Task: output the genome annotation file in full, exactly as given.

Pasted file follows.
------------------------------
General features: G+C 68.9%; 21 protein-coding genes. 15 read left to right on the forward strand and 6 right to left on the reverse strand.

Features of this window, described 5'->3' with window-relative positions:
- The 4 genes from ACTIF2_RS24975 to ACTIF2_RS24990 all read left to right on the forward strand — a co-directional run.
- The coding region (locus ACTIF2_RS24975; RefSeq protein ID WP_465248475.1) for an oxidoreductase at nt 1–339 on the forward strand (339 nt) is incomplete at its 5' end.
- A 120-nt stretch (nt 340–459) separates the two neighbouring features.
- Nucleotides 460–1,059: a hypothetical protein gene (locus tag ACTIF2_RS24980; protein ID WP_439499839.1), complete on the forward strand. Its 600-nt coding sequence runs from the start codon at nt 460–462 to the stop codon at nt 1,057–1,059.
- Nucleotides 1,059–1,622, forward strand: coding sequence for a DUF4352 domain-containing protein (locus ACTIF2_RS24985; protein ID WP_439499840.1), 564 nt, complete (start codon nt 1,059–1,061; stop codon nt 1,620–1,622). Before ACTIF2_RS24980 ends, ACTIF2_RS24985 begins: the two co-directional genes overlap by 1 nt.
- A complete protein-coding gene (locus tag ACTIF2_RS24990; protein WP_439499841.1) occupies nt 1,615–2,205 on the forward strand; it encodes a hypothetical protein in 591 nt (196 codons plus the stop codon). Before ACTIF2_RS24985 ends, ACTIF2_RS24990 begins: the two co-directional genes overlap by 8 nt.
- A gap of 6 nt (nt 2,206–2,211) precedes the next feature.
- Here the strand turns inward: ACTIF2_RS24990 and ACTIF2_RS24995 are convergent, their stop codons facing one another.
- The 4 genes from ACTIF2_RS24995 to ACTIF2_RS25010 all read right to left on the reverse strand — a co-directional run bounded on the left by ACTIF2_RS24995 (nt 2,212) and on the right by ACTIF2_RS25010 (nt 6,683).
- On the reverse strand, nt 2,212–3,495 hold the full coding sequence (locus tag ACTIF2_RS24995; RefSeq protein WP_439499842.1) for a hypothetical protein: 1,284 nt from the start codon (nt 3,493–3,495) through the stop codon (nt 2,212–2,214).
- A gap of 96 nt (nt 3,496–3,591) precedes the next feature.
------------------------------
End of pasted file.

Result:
General features: G+C 68.9%; 21 protein-coding genes. 15 read left to right on the forward strand and 6 right to left on the reverse strand.

Features of this window, described 5'->3' with window-relative positions:
- The 4 genes from ACTIF2_RS24975 to ACTIF2_RS24990 all read left to right on the forward strand — a co-directional run.
- The coding region (locus ACTIF2_RS24975; RefSeq protein ID WP_465248475.1) for an oxidoreductase at nt 1–339 on the forward strand (339 nt) is incomplete at its 5' end.
- A 120-nt stretch (nt 340–459) separates the two neighbouring features.
- Nucleotides 460–1,059: a hypothetical protein gene (locus tag ACTIF2_RS24980; protein ID WP_439499839.1), complete on the forward strand. Its 600-nt coding sequence runs from the start codon at nt 460–462 to the stop codon at nt 1,057–1,059.
- Nucleotides 1,059–1,622, forward strand: coding sequence for a DUF4352 domain-containing protein (locus ACTIF2_RS24985; protein ID WP_439499840.1), 564 nt, complete (start codon nt 1,059–1,061; stop codon nt 1,620–1,622). Before ACTIF2_RS24980 ends, ACTIF2_RS24985 begins: the two co-directional genes overlap by 1 nt.
- A complete protein-coding gene (locus tag ACTIF2_RS24990; protein WP_439499841.1) occupies nt 1,615–2,205 on the forward strand; it encodes a hypothetical protein in 591 nt (196 codons plus the stop codon). Before ACTIF2_RS24985 ends, ACTIF2_RS24990 begins: the two co-directional genes overlap by 8 nt.
- A gap of 6 nt (nt 2,206–2,211) precedes the next feature.
- Here the strand turns inward: ACTIF2_RS24990 and ACTIF2_RS24995 are convergent, their stop codons facing one another.
- The 4 genes from ACTIF2_RS24995 to ACTIF2_RS25010 all read right to left on the reverse strand — a co-directional run bounded on the left by ACTIF2_RS24995 (nt 2,212) and on the right by ACTIF2_RS25010 (nt 6,683).
- On the reverse strand, nt 2,212–3,495 hold the full coding sequence (locus tag ACTIF2_RS24995; RefSeq protein WP_439499842.1) for a hypothetical protein: 1,284 nt from the start codon (nt 3,493–3,495) through the stop codon (nt 2,212–2,214).
- A gap of 96 nt (nt 3,496–3,591) precedes the next feature.